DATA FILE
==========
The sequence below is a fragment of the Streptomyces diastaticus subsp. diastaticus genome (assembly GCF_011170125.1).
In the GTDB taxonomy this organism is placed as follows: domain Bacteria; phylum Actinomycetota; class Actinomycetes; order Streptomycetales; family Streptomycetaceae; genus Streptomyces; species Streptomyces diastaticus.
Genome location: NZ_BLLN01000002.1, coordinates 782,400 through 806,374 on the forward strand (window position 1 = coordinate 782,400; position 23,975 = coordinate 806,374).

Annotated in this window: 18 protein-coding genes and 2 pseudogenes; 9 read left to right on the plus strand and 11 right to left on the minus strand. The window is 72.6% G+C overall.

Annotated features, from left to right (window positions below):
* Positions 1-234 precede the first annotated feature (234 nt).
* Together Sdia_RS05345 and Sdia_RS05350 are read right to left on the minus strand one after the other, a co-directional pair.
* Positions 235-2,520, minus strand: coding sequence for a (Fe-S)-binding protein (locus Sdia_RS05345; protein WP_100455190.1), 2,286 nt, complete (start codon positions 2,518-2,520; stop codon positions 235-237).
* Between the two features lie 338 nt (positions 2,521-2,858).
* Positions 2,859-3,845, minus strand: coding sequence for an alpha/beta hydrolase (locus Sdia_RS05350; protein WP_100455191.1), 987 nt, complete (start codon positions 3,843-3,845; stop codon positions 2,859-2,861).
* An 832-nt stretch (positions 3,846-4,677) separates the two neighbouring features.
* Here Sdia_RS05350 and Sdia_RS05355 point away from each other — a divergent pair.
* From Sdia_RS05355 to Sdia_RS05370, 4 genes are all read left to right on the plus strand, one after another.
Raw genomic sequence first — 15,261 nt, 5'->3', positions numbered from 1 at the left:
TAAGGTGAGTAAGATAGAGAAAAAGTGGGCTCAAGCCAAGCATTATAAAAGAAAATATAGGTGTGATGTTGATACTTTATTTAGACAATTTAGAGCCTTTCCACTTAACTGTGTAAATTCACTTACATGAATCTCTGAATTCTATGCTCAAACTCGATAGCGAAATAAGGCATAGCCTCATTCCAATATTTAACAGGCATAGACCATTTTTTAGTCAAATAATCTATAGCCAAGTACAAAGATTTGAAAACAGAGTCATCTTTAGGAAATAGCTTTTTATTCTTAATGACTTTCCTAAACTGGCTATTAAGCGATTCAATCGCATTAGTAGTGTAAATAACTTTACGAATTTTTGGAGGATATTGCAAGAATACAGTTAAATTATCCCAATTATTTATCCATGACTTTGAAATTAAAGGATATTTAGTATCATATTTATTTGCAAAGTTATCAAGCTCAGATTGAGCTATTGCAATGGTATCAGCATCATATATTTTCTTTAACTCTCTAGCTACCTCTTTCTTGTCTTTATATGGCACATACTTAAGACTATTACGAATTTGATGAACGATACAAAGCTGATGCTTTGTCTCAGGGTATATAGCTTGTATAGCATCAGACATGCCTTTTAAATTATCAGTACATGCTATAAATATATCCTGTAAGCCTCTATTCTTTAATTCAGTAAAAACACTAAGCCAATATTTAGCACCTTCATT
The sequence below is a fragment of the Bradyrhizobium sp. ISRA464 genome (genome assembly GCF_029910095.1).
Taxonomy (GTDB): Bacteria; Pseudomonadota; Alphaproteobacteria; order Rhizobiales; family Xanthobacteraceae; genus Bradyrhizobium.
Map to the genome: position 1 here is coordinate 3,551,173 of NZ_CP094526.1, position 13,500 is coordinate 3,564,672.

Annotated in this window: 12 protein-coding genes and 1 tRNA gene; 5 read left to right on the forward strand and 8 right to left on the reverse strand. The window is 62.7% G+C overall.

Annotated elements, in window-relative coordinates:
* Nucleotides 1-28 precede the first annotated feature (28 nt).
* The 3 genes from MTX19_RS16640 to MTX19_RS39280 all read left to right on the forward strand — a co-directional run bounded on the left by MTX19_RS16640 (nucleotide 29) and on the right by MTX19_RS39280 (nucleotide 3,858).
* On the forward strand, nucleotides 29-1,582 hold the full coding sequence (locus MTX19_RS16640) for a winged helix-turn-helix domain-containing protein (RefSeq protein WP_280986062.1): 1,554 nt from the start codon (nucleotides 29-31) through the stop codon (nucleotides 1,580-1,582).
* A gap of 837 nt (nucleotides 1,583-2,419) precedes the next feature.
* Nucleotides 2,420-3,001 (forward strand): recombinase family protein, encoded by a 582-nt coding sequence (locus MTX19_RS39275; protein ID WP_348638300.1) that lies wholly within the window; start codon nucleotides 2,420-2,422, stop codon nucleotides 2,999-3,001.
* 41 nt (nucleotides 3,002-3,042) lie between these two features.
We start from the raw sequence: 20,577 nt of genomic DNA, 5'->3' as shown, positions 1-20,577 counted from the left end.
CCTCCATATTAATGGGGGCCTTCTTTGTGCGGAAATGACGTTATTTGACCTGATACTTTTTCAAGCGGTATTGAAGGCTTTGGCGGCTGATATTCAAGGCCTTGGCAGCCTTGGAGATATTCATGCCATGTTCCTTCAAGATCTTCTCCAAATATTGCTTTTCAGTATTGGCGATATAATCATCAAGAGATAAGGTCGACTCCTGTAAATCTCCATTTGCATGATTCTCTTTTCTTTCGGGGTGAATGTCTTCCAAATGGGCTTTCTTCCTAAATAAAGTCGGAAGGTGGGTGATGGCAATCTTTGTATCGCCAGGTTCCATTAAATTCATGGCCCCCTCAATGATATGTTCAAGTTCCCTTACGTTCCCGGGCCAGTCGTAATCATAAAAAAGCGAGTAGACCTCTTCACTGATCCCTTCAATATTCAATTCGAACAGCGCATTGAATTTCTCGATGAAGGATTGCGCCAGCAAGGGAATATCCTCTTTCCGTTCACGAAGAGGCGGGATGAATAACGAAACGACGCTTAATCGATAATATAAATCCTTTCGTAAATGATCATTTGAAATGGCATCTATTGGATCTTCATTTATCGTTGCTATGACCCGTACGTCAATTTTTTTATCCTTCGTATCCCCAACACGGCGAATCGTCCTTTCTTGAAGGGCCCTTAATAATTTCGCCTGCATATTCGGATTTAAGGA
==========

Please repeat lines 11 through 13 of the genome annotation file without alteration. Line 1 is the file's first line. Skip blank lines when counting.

* An 832-nt stretch (positions 3,846-4,677) separates the two neighbouring features.
* Here Sdia_RS05350 and Sdia_RS05355 point away from each other — a divergent pair.
* From Sdia_RS05355 to Sdia_RS05370, 4 genes are all read left to right on the plus strand, one after another.